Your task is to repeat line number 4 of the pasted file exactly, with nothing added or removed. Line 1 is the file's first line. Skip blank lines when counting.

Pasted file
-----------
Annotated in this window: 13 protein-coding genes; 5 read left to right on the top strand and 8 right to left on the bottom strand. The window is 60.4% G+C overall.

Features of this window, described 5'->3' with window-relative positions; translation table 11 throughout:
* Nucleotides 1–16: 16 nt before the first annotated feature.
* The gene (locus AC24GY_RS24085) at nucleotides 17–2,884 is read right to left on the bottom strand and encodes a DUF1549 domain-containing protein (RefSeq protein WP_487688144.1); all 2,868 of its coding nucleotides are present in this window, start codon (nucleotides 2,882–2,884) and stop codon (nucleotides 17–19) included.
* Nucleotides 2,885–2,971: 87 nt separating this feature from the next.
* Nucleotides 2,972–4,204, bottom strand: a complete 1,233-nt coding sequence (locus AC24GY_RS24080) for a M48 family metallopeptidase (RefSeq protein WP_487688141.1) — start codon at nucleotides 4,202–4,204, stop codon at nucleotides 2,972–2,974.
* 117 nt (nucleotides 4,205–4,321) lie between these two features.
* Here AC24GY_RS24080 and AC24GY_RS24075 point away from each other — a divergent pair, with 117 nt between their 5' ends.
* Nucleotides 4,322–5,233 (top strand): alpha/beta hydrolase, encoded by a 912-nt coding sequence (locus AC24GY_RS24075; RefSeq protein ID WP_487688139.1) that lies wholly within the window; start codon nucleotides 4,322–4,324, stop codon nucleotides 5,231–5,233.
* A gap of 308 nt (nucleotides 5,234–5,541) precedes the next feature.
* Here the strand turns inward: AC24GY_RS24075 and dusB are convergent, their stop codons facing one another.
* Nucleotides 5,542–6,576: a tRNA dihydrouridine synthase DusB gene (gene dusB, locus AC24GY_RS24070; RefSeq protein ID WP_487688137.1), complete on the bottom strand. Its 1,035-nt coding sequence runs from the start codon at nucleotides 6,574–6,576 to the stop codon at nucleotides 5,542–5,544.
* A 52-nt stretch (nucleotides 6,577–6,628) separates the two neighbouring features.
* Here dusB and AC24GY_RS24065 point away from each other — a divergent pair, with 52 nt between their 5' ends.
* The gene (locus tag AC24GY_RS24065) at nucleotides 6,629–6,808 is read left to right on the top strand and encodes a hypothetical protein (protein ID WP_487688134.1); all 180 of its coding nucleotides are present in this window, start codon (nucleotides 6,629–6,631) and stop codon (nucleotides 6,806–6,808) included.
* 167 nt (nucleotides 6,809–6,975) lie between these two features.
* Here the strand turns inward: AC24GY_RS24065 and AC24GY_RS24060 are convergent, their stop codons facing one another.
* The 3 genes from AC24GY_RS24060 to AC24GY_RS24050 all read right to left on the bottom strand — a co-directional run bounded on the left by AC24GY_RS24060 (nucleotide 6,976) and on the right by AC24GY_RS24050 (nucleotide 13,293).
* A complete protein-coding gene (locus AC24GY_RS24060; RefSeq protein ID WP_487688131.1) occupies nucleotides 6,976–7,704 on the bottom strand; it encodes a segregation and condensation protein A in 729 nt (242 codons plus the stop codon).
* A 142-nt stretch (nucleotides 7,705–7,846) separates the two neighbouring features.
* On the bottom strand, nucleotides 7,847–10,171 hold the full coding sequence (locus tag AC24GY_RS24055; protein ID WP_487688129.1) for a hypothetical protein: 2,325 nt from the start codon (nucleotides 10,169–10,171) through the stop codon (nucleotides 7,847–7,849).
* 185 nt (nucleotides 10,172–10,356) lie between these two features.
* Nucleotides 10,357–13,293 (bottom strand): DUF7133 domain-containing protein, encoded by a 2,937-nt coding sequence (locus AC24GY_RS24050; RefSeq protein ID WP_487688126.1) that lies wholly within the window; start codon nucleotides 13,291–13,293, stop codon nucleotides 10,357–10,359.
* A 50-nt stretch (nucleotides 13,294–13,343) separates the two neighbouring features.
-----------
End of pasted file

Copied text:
* The gene (locus AC24GY_RS24085) at nucleotides 17–2,884 is read right to left on the bottom strand and encodes a DUF1549 domain-containing protein (RefSeq protein WP_487688144.1); all 2,868 of its coding nucleotides are present in this window, start codon (nucleotides 2,882–2,884) and stop codon (nucleotides 17–19) included.